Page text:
About the project
Sunday Observance in Late Antiquity
Research project funded by the Austrian Science Fund (FWF), project P 31428-G32.
Implemented in collaboration with the Austrian Centre for Digital Humanities and Cultural Heritage (ACDH-CH) of the Austrian Academy of Sciences (ÖAW).
January 2019 - December 2023
The four-year project investigates the significance of the Sunday or Lord's Day between about 300 and 700 AD, in particular the period after Constantine's law on Sunday rest (handed down for 321 AD) until the end of Late Antiquity. As a basis source texts of the Greek and Latin language of this time are consulted. We are looking for passages that treat Sunday as a day of rest and a holiday: How is rest from work interpreted? What sanctifies this day? What behavior is appropriate? What theological arguments are used to emphasize the importance of the day? To what extent does the seven-day week structure the lives of people, monks, clergy, slaves, business, other social life? The importance of the Christian Sunday grew as feature of Christianization and sacralization of Christian society in late antiquity, leading to a uniformization of festive cultures that were formerly maintained in different social and religious groups, each in its own right. The research project is part of a widening research interest in phenomena concerning "structuring of time", a useful complement to preceding searches for "spaciality". The functioning of a society relies substantially on agreeing on a structuring of common time (e.g., time to work, to celebrate and sacrifice, to learn/school, to buy and sell, to assemble, to litigate in court, to pay debts or taxes, to travel) in order to coordinate and synchronize supra-individual activities. Structured time, as social time, is therefore a temporal ordering pattern that unifies society. The structured time of a society therefore also creates identity: everyone follows a common rhythm, experiences sacrificial rituals, processions, games, theater performances, weekly markets, even if not everyone actually participates in all activities. Of course, the research project cannot pursue all these questions - we focus on one day, Sunday, and related phenomena.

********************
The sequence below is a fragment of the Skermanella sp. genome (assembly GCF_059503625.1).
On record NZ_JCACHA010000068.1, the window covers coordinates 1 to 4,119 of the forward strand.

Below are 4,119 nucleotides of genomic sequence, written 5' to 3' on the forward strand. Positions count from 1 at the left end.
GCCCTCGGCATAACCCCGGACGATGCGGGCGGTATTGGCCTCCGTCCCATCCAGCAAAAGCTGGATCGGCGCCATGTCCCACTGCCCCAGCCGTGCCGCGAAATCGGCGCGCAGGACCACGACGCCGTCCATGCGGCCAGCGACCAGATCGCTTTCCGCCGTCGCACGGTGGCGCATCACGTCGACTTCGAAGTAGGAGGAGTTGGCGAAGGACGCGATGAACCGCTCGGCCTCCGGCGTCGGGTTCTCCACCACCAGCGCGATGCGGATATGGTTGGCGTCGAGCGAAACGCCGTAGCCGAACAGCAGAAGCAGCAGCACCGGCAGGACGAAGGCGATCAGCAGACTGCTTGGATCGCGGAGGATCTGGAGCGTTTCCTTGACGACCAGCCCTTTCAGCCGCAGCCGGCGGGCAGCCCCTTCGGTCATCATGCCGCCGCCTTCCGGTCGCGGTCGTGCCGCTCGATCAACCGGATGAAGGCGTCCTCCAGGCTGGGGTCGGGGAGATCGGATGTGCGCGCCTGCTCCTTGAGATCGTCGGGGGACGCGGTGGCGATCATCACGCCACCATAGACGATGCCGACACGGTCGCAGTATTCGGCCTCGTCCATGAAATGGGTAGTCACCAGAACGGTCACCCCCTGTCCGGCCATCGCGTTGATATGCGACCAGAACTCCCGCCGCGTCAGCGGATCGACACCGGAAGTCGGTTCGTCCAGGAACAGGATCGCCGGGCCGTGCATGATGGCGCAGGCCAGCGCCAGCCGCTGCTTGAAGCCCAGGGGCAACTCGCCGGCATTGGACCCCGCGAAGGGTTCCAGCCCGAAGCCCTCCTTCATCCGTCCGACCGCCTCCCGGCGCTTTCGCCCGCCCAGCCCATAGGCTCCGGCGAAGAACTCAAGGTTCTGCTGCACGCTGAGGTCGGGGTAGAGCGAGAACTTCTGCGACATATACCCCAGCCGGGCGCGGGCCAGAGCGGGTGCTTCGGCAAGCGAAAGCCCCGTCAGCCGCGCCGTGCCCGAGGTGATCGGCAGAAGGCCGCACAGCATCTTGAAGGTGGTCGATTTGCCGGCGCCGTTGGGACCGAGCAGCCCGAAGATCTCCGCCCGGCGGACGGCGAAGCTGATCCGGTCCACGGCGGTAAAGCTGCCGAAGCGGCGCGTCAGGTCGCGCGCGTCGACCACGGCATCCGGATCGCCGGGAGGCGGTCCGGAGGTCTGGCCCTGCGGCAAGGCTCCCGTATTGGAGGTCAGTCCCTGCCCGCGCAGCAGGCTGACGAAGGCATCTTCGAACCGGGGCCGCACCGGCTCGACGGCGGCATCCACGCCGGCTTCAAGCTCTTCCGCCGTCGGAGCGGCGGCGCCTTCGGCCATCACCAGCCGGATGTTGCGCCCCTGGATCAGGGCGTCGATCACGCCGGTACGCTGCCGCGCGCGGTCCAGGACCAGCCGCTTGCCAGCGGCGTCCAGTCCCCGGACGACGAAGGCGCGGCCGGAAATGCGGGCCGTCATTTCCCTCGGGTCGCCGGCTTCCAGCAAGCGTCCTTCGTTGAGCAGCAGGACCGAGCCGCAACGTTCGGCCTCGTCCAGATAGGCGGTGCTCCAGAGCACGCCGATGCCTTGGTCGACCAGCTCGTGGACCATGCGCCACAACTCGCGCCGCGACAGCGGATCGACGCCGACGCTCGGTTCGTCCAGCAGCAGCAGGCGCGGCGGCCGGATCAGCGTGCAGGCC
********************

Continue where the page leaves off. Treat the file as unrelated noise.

Relevant source texts are entered into a database. There we record passages, assign them to a date, an author, a language, a genre, connect them with further text passages if necessary, mark the designation of the Sunday, quoted biblical passages and provide them with keywords about groups of people, activities (from traveling, eating to dying) as well as so-called Sunday Benedictions (Creation, Resurrection, donation of the Manna; Pentecost etc. - i.e. everything from the biblical history of salvation that is supposed to have happened on Sunday). The database is presented in the front-end with the help of three areas, a) with a search mask, b) with points on several timelines, which e.g. refer to text passages at a certain point in time, and c) with a detailed view, where the text passage can be viewed in its original language version, in a German or an English translation as well as with an evaluation and relevant literature. From here you can also search directly and interactively separated from the search mask.